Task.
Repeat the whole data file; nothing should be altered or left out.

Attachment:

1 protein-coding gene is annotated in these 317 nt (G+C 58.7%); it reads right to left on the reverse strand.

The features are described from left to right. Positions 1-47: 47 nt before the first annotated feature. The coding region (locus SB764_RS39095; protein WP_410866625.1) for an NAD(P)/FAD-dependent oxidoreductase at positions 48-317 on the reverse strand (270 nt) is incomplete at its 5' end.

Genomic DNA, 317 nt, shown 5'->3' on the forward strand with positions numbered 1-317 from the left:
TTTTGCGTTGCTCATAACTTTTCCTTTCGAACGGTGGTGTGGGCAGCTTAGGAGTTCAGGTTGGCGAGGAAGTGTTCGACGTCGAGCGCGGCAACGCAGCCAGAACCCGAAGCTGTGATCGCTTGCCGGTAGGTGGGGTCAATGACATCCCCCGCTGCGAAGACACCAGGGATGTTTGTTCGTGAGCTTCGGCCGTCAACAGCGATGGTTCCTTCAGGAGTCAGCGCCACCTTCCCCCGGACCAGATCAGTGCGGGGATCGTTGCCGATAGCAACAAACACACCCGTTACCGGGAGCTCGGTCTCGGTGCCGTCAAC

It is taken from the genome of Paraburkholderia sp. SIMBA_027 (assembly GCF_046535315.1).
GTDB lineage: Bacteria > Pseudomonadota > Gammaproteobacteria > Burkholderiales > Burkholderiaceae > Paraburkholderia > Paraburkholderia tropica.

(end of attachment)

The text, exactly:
1 protein-coding gene is annotated in these 317 nt (G+C 58.7%); it reads right to left on the reverse strand.

The features are described from left to right. Positions 1-47: 47 nt before the first annotated feature. The coding region (locus SB764_RS39095; protein WP_410866625.1) for an NAD(P)/FAD-dependent oxidoreductase at positions 48-317 on the reverse strand (270 nt) is incomplete at its 5' end.

Genomic DNA, 317 nt, shown 5'->3' on the forward strand with positions numbered 1-317 from the left:
TTTTGCGTTGCTCATAACTTTTCCTTTCGAACGGTGGTGTGGGCAGCTTAGGAGTTCAGGTTGGCGAGGAAGTGTTCGACGTCGAGCGCGGCAACGCAGCCAGAACCCGAAGCTGTGATCGCTTGCCGGTAGGTGGGGTCAATGACATCCCCCGCTGCGAAGACACCAGGGATGTTTGTTCGTGAGCTTCGGCCGTCAACAGCGATGGTTCCTTCAGGAGTCAGCGCCACCTTCCCCCGGACCAGATCAGTGCGGGGATCGTTGCCGATAGCAACAAACACACCCGTTACCGGGAGCTCGGTCTCGGTGCCGTCAAC

It is taken from the genome of Paraburkholderia sp. SIMBA_027 (assembly GCF_046535315.1).
GTDB lineage: Bacteria > Pseudomonadota > Gammaproteobacteria > Burkholderiales > Burkholderiaceae > Paraburkholderia > Paraburkholderia tropica.